YUL: Montreal Air Canada Maple Leaf Lounge International
If you are stuck in transborder, you can't get to any other lounges, however if you are going to International you can call in at the domestic lounge first, before then going into the international area, but once in International you can't then get back to domestic.
Once you have checked in (or re-checked in, if you are in transit, as you have the hassle of going landside to pick up another boarding card) at Montreal Pierre Elliot Trudeau international airport (named in honour of a former Canadian Prime Minister who tried hard to shut down the airport and transferred all its flights to Mirabel, in case you wanted to know) you'll go through security. Here, you'll be at gate 49 on the fringe of the Green (international) and Orange (Domestic) zone.
To get from security to the domestic lounge turn right, walk all the way down to the end by gate 47, turn right again down a corridor that only seems to have toilets, left and right, past the exit of domestic security, and you'll be in the domestic pier by gate 1. Walk all the way down to gate 7, and there is the domestic lounge. However food is poorer in domestic, and the only real advantage is the cinema room, and the telescope overlooking the active runway, unless that is you are stuck at Montreal between 11am and 3pm when the main international lounge is shut (except on Saturdays).
The long thin Air Canada Montreal Maple Leaf Lounge is high above the gates with amazing runway views. It's recently had a revamp and is pretty swish, although it also added strange wooden artistic creations above the main lounge area that look odd and don't add a lot.
The lounge entrance is pretty much at the end of the international pier, with a small door on the left: there is an ante room at the bottom of the stairs with a small reception desk, and then you either wait for the very slow lift, or just walk up the stairs.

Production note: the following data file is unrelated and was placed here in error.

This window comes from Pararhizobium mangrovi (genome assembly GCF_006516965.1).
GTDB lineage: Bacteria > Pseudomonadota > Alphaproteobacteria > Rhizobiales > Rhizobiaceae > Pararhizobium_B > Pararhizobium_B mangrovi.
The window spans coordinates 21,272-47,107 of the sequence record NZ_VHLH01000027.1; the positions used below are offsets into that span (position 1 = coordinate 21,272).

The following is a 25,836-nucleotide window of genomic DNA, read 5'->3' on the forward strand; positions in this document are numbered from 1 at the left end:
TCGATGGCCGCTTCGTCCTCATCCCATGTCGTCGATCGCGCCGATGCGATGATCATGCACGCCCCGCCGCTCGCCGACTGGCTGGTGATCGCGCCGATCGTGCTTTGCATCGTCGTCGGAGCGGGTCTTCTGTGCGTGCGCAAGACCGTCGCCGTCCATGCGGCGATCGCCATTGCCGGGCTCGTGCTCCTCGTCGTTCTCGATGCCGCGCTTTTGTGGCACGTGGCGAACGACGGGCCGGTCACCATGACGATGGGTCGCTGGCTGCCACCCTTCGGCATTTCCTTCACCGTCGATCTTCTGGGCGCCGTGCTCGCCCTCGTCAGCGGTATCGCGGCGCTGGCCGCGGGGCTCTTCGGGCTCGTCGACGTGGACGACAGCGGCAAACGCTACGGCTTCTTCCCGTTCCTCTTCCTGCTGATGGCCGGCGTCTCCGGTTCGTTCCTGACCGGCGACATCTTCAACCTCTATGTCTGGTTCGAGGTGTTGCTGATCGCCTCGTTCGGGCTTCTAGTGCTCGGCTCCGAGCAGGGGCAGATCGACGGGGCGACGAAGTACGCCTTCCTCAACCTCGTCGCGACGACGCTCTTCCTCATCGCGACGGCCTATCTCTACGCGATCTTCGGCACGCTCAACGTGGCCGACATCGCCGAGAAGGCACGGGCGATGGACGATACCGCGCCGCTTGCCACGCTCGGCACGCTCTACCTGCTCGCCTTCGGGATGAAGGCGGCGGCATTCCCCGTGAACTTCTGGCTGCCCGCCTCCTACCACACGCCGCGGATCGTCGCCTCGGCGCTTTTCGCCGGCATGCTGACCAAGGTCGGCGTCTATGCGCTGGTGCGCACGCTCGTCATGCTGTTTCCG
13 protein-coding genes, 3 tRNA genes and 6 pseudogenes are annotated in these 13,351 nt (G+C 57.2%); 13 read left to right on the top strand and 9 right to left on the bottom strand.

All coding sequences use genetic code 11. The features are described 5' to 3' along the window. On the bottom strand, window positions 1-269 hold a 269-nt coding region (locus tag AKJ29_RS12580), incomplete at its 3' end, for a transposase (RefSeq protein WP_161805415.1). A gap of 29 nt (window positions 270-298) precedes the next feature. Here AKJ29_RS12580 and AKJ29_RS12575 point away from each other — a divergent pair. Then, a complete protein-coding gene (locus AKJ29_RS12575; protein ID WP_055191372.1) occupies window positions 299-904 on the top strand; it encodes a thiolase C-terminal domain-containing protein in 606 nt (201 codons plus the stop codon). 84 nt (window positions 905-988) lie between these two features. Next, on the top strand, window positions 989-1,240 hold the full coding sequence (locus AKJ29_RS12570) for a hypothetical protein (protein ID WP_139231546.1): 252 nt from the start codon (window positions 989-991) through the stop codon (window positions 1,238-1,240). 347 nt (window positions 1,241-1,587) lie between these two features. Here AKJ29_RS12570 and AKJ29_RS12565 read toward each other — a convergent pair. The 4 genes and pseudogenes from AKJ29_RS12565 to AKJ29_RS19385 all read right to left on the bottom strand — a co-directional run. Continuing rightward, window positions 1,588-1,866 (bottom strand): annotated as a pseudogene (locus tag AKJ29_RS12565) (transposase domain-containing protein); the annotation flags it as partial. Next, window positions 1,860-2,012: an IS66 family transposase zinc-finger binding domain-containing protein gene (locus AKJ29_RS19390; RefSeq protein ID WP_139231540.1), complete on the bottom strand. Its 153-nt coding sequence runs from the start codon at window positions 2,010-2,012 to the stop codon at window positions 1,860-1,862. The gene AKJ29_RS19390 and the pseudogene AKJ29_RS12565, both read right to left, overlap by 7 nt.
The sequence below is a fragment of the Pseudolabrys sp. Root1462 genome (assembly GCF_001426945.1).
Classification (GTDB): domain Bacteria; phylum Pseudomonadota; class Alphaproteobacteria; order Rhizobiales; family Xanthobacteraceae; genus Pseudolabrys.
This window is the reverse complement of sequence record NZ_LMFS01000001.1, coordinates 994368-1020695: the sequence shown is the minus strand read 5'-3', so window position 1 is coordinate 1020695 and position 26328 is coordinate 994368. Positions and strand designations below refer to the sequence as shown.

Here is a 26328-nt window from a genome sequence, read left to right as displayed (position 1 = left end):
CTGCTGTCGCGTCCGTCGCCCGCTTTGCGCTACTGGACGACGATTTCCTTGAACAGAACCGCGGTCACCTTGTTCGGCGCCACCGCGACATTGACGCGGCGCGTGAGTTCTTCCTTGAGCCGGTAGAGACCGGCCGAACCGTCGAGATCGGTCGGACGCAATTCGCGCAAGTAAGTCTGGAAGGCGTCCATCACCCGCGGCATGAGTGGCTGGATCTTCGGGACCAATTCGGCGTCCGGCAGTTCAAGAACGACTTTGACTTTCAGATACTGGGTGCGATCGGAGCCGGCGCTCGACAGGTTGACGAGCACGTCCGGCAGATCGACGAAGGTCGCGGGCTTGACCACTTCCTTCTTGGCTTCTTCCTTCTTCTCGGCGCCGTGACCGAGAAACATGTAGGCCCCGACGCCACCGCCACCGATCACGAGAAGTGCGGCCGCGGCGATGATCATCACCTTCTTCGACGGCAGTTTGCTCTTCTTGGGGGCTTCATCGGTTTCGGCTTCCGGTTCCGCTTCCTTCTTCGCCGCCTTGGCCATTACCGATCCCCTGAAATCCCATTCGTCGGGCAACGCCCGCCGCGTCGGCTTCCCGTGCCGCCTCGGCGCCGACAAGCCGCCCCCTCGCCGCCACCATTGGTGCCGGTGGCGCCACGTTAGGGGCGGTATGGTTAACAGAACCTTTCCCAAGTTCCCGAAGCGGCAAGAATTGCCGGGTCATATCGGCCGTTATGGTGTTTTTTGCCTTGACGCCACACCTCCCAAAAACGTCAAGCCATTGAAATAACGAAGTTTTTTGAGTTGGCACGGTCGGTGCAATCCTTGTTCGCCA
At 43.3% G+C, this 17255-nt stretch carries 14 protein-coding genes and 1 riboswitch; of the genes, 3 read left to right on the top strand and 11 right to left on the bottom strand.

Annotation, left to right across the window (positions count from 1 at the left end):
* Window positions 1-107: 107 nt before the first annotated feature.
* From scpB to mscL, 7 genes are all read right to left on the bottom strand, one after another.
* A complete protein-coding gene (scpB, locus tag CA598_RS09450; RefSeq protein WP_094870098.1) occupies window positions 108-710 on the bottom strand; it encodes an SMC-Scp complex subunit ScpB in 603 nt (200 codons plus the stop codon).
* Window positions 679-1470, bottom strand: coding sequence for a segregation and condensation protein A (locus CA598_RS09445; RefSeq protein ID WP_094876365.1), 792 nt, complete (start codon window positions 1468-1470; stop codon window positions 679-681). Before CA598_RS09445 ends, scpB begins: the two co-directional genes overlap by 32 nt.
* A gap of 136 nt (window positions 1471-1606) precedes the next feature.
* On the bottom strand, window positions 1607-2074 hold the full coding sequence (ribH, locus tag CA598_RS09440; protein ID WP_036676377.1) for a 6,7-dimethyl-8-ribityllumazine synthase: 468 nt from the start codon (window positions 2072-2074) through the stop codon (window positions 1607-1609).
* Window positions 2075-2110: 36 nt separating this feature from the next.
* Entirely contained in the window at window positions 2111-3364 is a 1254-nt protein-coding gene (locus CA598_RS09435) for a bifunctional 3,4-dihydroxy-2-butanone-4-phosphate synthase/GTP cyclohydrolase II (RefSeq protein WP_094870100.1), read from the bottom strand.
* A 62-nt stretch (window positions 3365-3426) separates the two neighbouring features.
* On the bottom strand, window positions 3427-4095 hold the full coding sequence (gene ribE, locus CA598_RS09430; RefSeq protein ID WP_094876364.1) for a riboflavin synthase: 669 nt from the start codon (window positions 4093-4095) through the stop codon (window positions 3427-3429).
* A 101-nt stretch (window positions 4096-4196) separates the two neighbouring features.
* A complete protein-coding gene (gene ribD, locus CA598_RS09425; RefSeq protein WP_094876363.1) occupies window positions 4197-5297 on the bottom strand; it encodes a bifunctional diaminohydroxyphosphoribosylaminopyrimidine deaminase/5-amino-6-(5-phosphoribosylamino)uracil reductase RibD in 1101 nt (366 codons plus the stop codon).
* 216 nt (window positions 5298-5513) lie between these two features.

As you enter the Air Canada Montreal Lounge International, you are in the main food and bar area, under the tinkling white chandeliers. If you go left there is a small cinema room and childrens play area. Right takes you all the way along the main lounge, with computers half way along, and entrance to the showers on the right, and then at the far end by far the quietest part of the lounge, with large squishy chairs (which all have power sockets (US style) and phones on the tables between them. Oddly, this area with the pay phones is the designated quiet zone where mobiles must be turned off, and the contradiction is strictly enforced by the staff.
FoodFood is better than domestic, but not by much. Don't expect pre-flight dining in the Air Canada Montreal business class Lounge. Your options basically consist of two tubs of pasta and three of sauce to put on the top (tomato, cheese, or the rather odd "mixed meat"). There are also two tubs of soup, bread rolls and butter, and dips with carrots and cucumber. Fruit is in a wire bowl on the worktop, and there is also a box with bags of crisps next to the beer pumps. The expectation is clear: if you want to dine in style, eat on the plane.
BarThe bar is better, with over 25 spirits in free pour bottles on optics or the counter, from Glenlivet to Black Label. Baileys is not chilled. Alas, if you want wine, then the options are woeful. There is generally only one white and one red, and the lounge is clearly scraping the bottom of the barrel here, for the wine normally comes from Italy or Australia. Odd, for a French place in Canada. Beer is better, and there are three draft handles offering Guinness, Coors or Canadian. By the bar is a steel walled fridge: all the cans of soft drink are in here.
BathroomsThere are showers and bathrooms in the lounge.
Business FacilitiesComputer facilities are pretty good, but curiously sited right in the noisiest part of the lounge, in a small alcove half way along the main corridor. Here there are all of four computers, and four more workstations, on a long wooden bench. Printer, fax and photocopier are on the worktop.
Newspapers are hard to come by in the lounge, with just one small newspaper rack past the wooden section of the lounge. There are no UK papers. However there are piles of good magazines on the rack here, which you can take onto a flight.
There are showers in the lounge (get the key and a towel from reception) in the trendy bathrooms, but you'll struggle in the queue for the shower. The lounge is normally packed to the gills at 7.30pm, just before most of the flights leave, however it quietens down at other times. Late afternoon or late evening, and you can be the only one in here.
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